Its really common for us to use foods to cope with emotions. So common that eating ice cream when we’re sad has become a cliche. Consuming satisfying foods can help raise our dopamine levels short term, but soon after that split moment the levels drop and we experience negative emotions such as guilt, regret, anger and sadness.
Once we create that relationship between food and emotion we have developed an unhealthy habit. Why so? Food, at its core, is meant to nourish us with nutrients. To provide us with energy and aid with healing when our body is unbalanced. Once food is associated with an emotion, we loose sight of its purpose and shut down our mindful and intuitive approach to it.
I decided to focus this post on Stress eating. What many of us know as binge eating when we are stressed.
What does stress eating look like?
Stress eating is usually overeating when we already feel satisfied. Usually when we stress eat, our mind is venturing somewhere else. Whether that is on something we have to do, overthinking an assignment, worrying about the future or whatever may be in your mind that is causing you to feel stressed. Stress eating can mean eating larger meals but usually it is related to snacking. That is because, food isn’t really what the body is craving but its the chewing distraction that our bodies want.
Stress eating can cause a negative relationship with food.
Can result in negative emotions towards self
Pour digestion due to lack of mindful eating and proper chewing
How can we overcome it naturally?
Like any habit, it takes mind power to change. Stress eating is usually overlooked and can be hard to stop at times, however is you’re ready to stop this habit, there is a couple things you can try to do to change. Studies show that it takes 21 days to stop a bad habit.
What to do on these 21 Days:
Become mindful and aware: Once you feel stressed, notice how your body reacts. If you find yourself making your way to the kitchen. Stop and ask yourself “am I truly hungry?” If the answer is no, serve yourself a glass of water of tea to help relax and remind yourself you are capable of overcoming this habit.
The alternatives: If stress eating means chips and chocolate, while you are working to stop switch it up with snap peas, pistachios and edamame, carrots. Have these available in your house so it is easy to access.
Eating: If you do decide to eat something, bring your focus to the present moment. Take 3 deep breaths and allow yourself to eat slowly and notice how your body is reacting to the food. Most times we will realize we actually don’t even want to be eating at the moment.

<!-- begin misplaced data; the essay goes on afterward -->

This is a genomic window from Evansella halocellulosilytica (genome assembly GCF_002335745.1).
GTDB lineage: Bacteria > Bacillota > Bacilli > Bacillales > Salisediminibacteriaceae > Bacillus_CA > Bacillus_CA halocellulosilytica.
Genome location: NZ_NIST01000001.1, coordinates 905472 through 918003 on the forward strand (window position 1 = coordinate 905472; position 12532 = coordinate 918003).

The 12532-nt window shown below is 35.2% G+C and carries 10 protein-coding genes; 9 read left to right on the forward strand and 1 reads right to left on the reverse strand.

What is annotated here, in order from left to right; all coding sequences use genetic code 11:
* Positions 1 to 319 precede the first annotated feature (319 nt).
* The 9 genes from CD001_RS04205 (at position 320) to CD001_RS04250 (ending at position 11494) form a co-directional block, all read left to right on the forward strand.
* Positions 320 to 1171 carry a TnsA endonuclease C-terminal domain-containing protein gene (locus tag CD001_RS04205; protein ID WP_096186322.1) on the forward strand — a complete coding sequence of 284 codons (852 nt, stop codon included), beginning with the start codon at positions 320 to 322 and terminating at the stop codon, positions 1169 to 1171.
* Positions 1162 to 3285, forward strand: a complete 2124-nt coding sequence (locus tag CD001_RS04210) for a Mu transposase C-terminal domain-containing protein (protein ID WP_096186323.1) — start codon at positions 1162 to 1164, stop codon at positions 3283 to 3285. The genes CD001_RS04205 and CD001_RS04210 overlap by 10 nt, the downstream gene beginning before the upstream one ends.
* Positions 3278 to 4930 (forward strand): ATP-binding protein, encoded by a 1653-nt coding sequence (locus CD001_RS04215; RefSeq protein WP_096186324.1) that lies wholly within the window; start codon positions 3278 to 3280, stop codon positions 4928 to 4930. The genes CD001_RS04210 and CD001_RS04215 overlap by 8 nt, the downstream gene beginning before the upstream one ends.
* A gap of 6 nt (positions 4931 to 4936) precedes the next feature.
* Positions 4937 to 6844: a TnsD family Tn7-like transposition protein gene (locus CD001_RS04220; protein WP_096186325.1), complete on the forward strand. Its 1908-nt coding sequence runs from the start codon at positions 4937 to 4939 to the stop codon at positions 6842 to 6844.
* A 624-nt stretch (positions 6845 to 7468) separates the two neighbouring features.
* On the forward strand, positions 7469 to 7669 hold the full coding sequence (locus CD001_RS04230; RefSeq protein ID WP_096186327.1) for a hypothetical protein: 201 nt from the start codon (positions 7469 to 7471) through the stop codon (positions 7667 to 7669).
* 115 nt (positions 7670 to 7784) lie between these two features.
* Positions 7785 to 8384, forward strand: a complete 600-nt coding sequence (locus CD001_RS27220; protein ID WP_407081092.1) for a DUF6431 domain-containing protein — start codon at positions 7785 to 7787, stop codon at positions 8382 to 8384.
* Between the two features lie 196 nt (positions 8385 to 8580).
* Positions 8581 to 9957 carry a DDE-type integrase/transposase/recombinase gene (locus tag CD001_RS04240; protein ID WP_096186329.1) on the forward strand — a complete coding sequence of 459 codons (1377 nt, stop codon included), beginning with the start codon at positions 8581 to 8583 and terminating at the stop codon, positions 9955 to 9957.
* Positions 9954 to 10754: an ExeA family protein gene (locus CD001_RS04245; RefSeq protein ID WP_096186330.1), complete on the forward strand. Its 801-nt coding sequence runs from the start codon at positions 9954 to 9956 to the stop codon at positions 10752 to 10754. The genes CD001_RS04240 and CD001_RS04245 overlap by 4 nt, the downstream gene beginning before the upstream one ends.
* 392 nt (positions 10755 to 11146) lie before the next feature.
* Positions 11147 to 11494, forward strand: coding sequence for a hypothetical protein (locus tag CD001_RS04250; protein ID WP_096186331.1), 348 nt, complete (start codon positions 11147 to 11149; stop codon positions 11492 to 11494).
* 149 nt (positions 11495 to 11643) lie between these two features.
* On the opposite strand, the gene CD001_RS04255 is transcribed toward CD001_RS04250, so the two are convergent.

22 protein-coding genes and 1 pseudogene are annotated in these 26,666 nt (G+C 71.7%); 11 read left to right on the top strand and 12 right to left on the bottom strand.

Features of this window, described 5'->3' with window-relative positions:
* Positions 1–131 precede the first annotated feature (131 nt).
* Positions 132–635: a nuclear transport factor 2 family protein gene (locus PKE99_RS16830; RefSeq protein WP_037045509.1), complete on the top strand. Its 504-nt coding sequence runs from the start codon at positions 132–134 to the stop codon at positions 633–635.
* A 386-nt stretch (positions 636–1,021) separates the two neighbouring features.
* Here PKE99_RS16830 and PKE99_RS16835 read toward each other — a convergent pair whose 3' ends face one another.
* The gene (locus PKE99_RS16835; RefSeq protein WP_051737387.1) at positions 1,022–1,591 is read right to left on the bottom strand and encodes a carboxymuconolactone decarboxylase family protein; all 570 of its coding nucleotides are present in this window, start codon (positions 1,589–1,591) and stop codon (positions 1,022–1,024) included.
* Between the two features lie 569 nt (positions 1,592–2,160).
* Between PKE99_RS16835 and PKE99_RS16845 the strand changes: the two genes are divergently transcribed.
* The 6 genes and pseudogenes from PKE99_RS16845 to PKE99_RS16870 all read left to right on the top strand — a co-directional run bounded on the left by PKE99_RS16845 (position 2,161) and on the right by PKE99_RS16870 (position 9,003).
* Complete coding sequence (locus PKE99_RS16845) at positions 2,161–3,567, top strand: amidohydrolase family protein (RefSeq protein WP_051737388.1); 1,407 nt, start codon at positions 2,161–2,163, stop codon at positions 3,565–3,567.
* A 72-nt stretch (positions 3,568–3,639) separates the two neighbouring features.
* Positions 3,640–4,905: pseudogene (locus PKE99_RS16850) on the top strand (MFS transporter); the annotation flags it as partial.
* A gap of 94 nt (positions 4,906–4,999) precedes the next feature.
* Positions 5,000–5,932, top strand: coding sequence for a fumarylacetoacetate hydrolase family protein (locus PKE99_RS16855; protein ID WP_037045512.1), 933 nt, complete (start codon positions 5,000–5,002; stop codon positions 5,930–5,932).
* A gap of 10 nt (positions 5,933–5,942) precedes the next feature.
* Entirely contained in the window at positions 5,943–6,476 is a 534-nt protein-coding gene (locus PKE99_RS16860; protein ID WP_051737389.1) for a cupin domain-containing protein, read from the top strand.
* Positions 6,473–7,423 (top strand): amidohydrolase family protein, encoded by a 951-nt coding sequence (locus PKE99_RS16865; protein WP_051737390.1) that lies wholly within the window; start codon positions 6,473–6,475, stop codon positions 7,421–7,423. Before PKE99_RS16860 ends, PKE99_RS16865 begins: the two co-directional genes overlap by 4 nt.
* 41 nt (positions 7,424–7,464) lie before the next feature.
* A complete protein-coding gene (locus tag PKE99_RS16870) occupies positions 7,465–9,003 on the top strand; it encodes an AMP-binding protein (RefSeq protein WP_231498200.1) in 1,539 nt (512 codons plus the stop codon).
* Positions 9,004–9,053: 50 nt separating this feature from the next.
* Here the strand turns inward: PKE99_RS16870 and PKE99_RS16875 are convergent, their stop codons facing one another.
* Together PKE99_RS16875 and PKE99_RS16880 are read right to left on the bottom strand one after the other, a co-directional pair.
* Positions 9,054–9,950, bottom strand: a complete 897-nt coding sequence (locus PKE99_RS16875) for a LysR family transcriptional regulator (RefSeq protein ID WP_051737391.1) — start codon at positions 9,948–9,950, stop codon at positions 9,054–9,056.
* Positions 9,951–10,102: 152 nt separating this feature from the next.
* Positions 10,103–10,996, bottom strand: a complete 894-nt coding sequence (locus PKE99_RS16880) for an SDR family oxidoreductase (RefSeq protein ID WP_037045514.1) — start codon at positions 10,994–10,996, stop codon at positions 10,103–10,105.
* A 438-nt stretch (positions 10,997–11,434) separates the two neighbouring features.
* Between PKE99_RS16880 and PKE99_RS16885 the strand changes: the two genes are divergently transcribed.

Deal with it differently: The stress strikes, take 3 deep breaths. Use lavender essential oils on your wrists. Place a little on your palms and inhale 3 times. Another breathing technique is inhale for 4 seconds, exhale for 8. Usually we will notice that the longer we exhale for the more relaxed we will feel. Notice how your body feels. If it feel energetic, go for a run or do quick 15 jumping jacks and allow for it to release the energy.
Don’t multitask : This is going to cause our minds to be all over the place and you won’t be in tune with your body any more and won’t be conscious of how much you are eating and how much you really want/need to eat at the moment.
Eat real food: Eat eat eat. This is not about eating less its about eating right. Make sure our meals are nutrient dense, if we get enough nutrients our bodies will feel full and we will be less likely to binge eat.
My one advice is to not reprimand yourself. Its important go hold yourself accountable specially when you want to achieve a goal, but remember to accept yourself and embrace the process. It takes 21 days to eliminate bad habits because they are so ingrained in us. With will power we can do it. Instead of talking yourself down in the process
I suggest talking yourself up with these affirmations:
“ I am taking care of my body because I love it too much not to”
“ It feels so amazing to nourish my body with love”
Learning & Growing,